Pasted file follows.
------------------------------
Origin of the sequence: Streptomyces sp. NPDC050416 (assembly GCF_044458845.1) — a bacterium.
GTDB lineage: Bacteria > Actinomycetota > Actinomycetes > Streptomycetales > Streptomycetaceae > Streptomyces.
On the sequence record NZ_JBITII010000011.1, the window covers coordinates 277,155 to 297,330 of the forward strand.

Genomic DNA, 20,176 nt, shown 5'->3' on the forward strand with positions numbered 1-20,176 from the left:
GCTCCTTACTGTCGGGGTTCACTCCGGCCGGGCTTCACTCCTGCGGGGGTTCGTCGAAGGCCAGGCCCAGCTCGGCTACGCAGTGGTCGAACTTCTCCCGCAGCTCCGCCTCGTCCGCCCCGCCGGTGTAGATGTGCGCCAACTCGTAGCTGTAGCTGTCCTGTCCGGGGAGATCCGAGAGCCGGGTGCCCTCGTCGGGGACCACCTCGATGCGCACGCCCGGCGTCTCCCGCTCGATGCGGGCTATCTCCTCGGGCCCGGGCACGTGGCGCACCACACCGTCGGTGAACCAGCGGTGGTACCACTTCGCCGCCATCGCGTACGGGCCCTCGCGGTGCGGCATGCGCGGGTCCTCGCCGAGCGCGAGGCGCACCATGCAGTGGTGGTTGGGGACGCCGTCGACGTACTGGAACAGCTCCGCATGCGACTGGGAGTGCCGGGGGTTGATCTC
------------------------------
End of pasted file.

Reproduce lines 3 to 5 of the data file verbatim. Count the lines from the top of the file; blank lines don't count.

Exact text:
On the sequence record NZ_JBITII010000011.1, the window covers coordinates 277,155 to 297,330 of the forward strand.

Genomic DNA, 20,176 nt, shown 5'->3' on the forward strand with positions numbered 1-20,176 from the left:
GCTCCTTACTGTCGGGGTTCACTCCGGCCGGGCTTCACTCCTGCGGGGGTTCGTCGAAGGCCAGGCCCAGCTCGGCTACGCAGTGGTCGAACTTCTCCCGCAGCTCCGCCTCGTCCGCCCCGCCGGTGTAGATGTGCGCCAACTCGTAGCTGTAGCTGTCCTGTCCGGGGAGATCCGAGAGCCGGGTGCCCTCGTCGGGGACCACCTCGATGCGCACGCCCGGCGTCTCCCGCTCGATGCGGGCTATCTCCTCGGGCCCGGGCACGTGGCGCACCACACCGTCGGTGAACCAGCGGTGGTACCACTTCGCCGCCATCGCGTACGGGCCCTCGCGGTGCGGCATGCGCGGGTCCTCGCCGAGCGCGAGGCGCACCATGCAGTGGTGGTTGGGGACGCCGTCGACGTACTGGAACAGCTCCGCATGCGACTGGGAGTGCCGGGGGTTGATCTC